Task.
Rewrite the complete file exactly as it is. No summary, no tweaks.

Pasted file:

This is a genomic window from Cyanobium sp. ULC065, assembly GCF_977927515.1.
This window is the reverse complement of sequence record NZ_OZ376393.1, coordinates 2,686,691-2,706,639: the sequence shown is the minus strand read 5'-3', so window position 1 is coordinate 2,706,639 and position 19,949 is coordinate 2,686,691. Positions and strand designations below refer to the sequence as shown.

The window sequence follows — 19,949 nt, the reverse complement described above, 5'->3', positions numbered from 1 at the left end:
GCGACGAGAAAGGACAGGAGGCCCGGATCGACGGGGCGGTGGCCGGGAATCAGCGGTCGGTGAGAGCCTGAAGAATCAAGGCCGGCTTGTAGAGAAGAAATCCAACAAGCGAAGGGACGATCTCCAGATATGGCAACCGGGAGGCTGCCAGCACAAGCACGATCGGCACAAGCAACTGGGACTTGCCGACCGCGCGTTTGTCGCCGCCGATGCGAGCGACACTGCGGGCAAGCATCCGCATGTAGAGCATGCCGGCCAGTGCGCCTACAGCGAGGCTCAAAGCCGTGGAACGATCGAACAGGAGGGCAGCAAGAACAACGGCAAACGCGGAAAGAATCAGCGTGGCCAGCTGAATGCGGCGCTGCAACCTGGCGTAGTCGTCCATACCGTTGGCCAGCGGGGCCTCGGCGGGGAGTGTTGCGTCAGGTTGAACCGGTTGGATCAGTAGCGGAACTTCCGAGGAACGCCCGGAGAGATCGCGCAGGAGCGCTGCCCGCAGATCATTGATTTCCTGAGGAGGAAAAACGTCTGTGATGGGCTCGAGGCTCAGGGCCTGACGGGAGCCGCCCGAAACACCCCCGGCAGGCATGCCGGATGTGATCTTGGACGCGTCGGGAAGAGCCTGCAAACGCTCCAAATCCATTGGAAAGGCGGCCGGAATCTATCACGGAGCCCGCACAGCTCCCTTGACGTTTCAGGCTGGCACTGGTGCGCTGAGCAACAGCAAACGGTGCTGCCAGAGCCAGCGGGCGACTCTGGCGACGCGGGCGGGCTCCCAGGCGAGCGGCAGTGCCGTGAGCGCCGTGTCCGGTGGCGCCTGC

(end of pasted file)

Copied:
This is a genomic window from Cyanobium sp. ULC065, assembly GCF_977927515.1.
This window is the reverse complement of sequence record NZ_OZ376393.1, coordinates 2,686,691-2,706,639: the sequence shown is the minus strand read 5'-3', so window position 1 is coordinate 2,706,639 and position 19,949 is coordinate 2,686,691. Positions and strand designations below refer to the sequence as shown.

The window sequence follows — 19,949 nt, the reverse complement described above, 5'->3', positions numbered from 1 at the left end:
GCGACGAGAAAGGACAGGAGGCCCGGATCGACGGGGCGGTGGCCGGGAATCAGCGGTCGGTGAGAGCCTGAAGAATCAAGGCCGGCTTGTAGAGAAGAAATCCAACAAGCGAAGGGACGATCTCCAGATATGGCAACCGGGAGGCTGCCAGCACAAGCACGATCGGCACAAGCAACTGGGACTTGCCGACCGCGCGTTTGTCGCCGCCGATGCGAGCGACACTGCGGGCAAGCATCCGCATGTAGAGCATGCCGGCCAGTGCGCCTACAGCGAGGCTCAAAGCCGTGGAACGATCGAACAGGAGGGCAGCAAGAACAACGGCAAACGCGGAAAGAATCAGCGTGGCCAGCTGAATGCGGCGCTGCAACCTGGCGTAGTCGTCCATACCGTTGGCCAGCGGGGCCTCGGCGGGGAGTGTTGCGTCAGGTTGAACCGGTTGGATCAGTAGCGGAACTTCCGAGGAACGCCCGGAGAGATCGCGCAGGAGCGCTGCCCGCAGATCATTGATTTCCTGAGGAGGAAAAACGTCTGTGATGGGCTCGAGGCTCAGGGCCTGACGGGAGCCGCCCGAAACACCCCCGGCAGGCATGCCGGATGTGATCTTGGACGCGTCGGGAAGAGCCTGCAAACGCTCCAAATCCATTGGAAAGGCGGCCGGAATCTATCACGGAGCCCGCACAGCTCCCTTGACGTTTCAGGCTGGCACTGGTGCGCTGAGCAACAGCAAACGGTGCTGCCAGAGCCAGCGGGCGACTCTGGCGACGCGGGCGGGCTCCCAGGCGAGCGGCAGTGCCGTGAGCGCCGTGTCCGGTGGCGCCTGC